At the beginning of all of my posts from now until December 31st I will be including a link to my Dressember fundraising page. I will also be sharing facts about modern day slavery. Today’s fact: Sex traffickers often get women to join them by promising a glamorous job in a new and exciting country. By separating the women from their families it easier to take all of their documents and force them into trafficking. (information found here).
Here is the link to my fundraising page if you want to join me in helping exploited women experience freedom. Part of Dressember is just starting the conversation, but another large part is raising money to help Dressember’s partners carry out rescue missions. Just $200 dollars helps with the immediate needs a woman has when she leaves a trafficking situation. Whether or not you make a donation, start the conversation!
So in an effort to relax after studying for finals all morning, I started, and finished reading The Sun and All Her Flowers. This is somewhat of a sequel to Milk & Honey but you do not need to read them in any certain order.
The same friend that got me Milk & Honey for my birthday had me for our Secret Santa so she definitely knew the perfect present.
I was not as amazed by The Sun and All Her Flowers as I had expected to be. There were so many poems in Milk & Honey that caused me to stop and think a little more but I did not have the same feeling with this one. It took me a little over an hour to read it and I was expecting it to take a little longer for those “oh wow” moments. Don’t get me wrong I still thought it was great and there were poems that really resonated with me but I think that some of the “newness” to this style of writing had rubbed off. To me it seemed like some of the poems in this book were similar to poems in her first book with different words. I think part of that is just the simplistic style of Kaur’s writing.
Just like Milk & Honey, The Sun and All Her Flowers is broken up into sections. The sections are wilting, falling, rooting, rising, blooming. I wanted to share my favorite poem from each section with you guys just like I had done last time.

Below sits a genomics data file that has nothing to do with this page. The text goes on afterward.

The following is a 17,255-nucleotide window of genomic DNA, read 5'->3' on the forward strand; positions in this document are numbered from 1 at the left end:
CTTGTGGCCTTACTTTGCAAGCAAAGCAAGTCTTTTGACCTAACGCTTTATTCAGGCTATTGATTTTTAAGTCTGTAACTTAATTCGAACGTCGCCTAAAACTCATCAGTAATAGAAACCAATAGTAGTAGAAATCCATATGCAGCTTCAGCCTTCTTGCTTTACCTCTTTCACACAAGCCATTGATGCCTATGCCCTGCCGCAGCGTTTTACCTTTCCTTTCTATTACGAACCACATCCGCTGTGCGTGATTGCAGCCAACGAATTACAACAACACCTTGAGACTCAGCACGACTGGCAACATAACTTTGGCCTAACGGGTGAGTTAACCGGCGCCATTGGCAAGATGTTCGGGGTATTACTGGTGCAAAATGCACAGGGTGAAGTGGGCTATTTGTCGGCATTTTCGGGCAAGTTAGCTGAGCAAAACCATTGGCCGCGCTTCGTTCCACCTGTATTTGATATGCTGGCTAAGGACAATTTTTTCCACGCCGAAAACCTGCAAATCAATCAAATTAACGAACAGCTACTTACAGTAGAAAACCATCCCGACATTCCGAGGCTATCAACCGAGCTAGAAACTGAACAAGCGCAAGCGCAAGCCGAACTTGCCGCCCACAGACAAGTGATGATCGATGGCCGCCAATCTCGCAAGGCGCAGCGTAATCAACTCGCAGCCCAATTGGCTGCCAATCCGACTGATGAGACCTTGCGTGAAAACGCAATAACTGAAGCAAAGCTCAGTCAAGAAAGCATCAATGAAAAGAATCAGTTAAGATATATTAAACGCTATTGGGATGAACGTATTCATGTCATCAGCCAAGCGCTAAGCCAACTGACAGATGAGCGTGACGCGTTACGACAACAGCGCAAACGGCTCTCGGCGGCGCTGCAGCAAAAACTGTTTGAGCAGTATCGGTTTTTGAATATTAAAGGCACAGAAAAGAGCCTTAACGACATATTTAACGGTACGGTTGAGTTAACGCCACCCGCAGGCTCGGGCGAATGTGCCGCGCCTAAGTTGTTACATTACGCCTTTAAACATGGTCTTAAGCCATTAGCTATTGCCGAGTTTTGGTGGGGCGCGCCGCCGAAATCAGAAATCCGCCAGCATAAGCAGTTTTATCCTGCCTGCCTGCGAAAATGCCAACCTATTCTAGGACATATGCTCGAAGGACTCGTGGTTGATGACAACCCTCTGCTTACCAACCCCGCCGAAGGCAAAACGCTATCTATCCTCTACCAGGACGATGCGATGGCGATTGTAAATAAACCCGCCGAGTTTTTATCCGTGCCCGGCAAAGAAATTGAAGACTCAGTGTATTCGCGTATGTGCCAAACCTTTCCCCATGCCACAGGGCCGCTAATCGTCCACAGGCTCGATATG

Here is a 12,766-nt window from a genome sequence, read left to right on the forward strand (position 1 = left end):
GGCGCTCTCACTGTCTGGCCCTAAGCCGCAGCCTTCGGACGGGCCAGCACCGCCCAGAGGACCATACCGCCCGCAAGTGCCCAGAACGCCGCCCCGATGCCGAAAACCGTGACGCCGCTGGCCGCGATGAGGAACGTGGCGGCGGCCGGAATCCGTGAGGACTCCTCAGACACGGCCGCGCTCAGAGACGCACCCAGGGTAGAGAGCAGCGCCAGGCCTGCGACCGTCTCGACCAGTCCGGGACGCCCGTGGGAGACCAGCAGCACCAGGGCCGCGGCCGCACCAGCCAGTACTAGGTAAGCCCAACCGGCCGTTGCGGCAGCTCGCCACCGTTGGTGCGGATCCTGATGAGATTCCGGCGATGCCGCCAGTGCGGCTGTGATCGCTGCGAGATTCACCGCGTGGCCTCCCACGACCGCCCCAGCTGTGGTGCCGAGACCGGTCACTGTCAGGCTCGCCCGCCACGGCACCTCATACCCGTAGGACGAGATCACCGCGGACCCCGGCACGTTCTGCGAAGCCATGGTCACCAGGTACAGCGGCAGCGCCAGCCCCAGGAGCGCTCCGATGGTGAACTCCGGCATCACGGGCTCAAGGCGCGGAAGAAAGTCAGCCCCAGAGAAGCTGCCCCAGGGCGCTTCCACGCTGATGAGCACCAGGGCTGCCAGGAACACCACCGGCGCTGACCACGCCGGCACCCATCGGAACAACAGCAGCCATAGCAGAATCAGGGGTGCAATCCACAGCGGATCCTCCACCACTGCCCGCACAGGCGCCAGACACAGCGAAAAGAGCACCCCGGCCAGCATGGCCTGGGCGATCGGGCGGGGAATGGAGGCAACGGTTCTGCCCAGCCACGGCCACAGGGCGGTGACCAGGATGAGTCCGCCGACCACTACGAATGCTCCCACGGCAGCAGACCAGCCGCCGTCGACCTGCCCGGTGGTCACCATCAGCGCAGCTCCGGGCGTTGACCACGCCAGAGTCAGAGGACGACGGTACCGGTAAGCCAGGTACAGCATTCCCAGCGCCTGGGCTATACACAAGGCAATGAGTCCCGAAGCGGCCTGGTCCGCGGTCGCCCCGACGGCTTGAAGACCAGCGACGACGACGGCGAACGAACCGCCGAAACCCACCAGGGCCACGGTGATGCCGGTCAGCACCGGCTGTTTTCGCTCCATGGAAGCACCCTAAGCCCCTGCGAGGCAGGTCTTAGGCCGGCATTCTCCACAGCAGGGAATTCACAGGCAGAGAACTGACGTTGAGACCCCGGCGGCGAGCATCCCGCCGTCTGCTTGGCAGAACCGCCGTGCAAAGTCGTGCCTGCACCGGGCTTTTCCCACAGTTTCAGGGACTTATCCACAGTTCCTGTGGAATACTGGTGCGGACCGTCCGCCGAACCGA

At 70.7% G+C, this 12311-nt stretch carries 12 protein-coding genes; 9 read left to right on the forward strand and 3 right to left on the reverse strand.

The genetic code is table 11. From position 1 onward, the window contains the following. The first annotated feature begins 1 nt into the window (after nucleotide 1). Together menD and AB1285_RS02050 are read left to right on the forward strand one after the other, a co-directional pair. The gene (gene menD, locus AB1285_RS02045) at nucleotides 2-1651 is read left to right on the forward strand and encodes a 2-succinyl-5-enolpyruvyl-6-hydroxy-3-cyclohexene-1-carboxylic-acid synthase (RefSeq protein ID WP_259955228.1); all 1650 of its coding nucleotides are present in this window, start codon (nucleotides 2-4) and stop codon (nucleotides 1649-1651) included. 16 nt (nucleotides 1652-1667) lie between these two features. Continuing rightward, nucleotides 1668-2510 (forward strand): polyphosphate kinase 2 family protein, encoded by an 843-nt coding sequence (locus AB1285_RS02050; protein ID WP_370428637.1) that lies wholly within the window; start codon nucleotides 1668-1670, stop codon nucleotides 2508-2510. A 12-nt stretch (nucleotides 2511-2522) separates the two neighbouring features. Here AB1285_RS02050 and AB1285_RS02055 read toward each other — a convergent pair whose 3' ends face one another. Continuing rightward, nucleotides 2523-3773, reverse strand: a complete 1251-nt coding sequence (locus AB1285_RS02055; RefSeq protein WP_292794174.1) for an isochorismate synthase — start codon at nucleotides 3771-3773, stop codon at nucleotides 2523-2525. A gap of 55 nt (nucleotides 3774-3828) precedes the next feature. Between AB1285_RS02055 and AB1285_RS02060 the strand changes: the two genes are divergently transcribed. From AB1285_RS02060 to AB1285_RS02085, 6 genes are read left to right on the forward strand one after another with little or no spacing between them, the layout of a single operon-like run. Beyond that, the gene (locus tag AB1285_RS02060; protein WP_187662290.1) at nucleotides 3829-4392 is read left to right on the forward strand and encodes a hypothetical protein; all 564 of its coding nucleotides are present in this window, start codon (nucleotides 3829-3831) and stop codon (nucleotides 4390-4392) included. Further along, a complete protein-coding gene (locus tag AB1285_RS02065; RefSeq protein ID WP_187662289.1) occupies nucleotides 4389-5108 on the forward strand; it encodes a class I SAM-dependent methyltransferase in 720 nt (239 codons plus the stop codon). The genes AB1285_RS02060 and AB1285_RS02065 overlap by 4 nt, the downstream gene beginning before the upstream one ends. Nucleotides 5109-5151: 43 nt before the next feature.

Blooming (here’s a bonus one because this section was my favorite!)
Kaur is definitely an amazing writer and I have said before, I admire her openness to let millions of people into her lives. The best part of this book for me was that it addressed different themes. Prior to receiving this book I did not think too much of it, I had assumed it was about the same topics she had already addressed.
The theme that really stuck out to me is immigration. It seems like recently a lot of people in the U.S. have forgotten that unless you are 100% Native American, you got here through immigration at some point. In the spring I will be doing an Alternative Spring Break trip focusing on the refuge population in my area and I am so excited to learn more about it. The Sun and All Her Flowers started teaching me about that already, it explains the life of an immigrant in a few short lines scattered throughout the book.
Another theme that I loved was feminism. Kaur ties this theme in with her culture and I think she does that beautifully. She writes about her mother a lot and she also includes all of her other female ancestors. I think that is a really cool way of looking at feminism.
If I had to pick my favorite section I would pick blooming. That’s the section that I had dog-earred the most pages and it is one I will reread if I am never needing a little inspiration.
I would definitely recommend this book to a friend, especially if you have read Milk & Honey. I think it gave me a deeper understand of Kaur’s family history and dynamic. Although it did not leave me as speechless as I had hoped, I think it was a great read.
If you want to read my reviews of Milk & Honey you can find Part 1 here and Part 2 here.
If you have any book recommendations leave them in the comments!